Retrieving Truth in a Post-Truth World

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  • Title: Retrieving Truth in a Post-Truth World: Drama in the Age of Reality Entertainment
  • Author(s): Carla Rocavert
  • Publisher: Common Ground Research Networks
  • Collection: Common Ground Research Networks
  • Series: New Directions in the Humanities
  • Journal Title: The International Journal of Critical Cultural Studies
  • Keywords: Post-Truth, Reality Entertainment, Drama, Violence, Play, Handmaid’s Tale, Black Mirror
  • Volume: 17
  • Issue: 1
  • Year: 2019
  • ISSN: 2327-0055 (Print)
  • ISSN: 2327-2376 (Online)
  • DOI:
  • Citation: Rocavert, Carla. 2019. "Retrieving Truth in a Post-Truth World: Drama in the Age of Reality Entertainment." The International Journal of Critical Cultural Studies 17 (1): 11-26. doi:10.18848/2327-0055/CGP/v17i01/11-26.
  • Extent: 16 pages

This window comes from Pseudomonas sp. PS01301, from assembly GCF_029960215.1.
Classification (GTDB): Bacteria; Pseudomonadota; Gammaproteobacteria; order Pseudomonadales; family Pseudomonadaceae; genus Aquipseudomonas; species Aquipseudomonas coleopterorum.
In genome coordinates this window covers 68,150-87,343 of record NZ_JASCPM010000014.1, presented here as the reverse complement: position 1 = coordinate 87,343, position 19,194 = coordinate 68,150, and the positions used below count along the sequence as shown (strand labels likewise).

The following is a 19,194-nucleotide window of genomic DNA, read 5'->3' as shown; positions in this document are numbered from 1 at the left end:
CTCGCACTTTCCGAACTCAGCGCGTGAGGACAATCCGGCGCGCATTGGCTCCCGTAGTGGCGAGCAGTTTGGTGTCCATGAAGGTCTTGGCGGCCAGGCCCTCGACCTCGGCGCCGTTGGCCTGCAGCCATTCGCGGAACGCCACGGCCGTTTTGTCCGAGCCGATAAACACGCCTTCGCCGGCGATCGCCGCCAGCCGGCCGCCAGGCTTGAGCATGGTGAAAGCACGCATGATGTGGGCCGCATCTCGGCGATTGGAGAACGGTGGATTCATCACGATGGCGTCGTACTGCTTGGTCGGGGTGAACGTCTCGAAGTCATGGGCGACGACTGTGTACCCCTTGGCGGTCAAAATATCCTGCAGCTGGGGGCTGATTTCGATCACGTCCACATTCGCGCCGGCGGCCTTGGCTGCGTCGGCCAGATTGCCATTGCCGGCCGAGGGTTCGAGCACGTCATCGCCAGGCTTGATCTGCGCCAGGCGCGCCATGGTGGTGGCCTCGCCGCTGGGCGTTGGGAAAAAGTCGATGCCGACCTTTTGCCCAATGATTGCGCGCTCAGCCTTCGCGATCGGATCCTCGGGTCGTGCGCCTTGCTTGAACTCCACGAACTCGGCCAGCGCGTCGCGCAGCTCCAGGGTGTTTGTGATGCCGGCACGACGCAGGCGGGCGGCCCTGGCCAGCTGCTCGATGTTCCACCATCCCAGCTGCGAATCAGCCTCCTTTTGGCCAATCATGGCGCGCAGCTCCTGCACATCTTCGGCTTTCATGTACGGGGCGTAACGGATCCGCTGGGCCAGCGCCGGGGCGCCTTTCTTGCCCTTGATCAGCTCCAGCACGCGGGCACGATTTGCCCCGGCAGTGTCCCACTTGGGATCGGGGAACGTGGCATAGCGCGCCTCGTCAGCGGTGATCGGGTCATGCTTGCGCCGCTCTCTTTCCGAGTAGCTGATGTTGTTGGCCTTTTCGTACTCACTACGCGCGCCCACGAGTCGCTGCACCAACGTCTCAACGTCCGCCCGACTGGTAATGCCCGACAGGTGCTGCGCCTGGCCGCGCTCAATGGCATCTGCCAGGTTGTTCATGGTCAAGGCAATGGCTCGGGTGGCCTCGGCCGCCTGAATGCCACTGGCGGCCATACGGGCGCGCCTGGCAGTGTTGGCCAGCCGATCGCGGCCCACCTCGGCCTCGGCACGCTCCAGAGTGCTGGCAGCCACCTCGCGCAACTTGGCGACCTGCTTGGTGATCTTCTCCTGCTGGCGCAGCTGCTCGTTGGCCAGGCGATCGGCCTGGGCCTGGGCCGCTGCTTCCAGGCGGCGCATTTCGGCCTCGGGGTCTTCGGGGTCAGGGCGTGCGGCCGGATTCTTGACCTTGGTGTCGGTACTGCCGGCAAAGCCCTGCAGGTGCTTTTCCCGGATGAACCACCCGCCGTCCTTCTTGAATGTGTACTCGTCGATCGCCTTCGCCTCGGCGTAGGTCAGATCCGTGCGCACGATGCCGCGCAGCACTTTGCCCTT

The post-truth world is one in which the US President, in his first 100 days, reportedly misrepresented the truth almost 500 times. His administration has used phrases such as “alternative facts” and is known for “gaslighting” (the act of confusing and destabilizing an audience through persistent lying, misdirection, and contradiction). Much of this discourse has taken place on multi-billion-dollar social media platforms which profit from the spread of fake news and from which the illusion of a mass following is monetized, as the New York Times reported. This essay examines the issue of “post-truth” through two entertainment paradigms: a) reality entertainment, comprising citizen performance in news, social/new media, and reality television; and b) artistic performance in traditionally scripted drama. The aim is to compare the understanding and exploration of truth in both types of performance, linking the possibility of truth in drama to the ethical dimension of what is represented, and the level of critical freedom stemming from the dialogue created by the performance. Such “productive searches for truth” will be juxtaposed against the technological apparatus of modern dramatic forms in news, television, and online content, to establish how the loss of faith in truth is tied up in new trends of representation.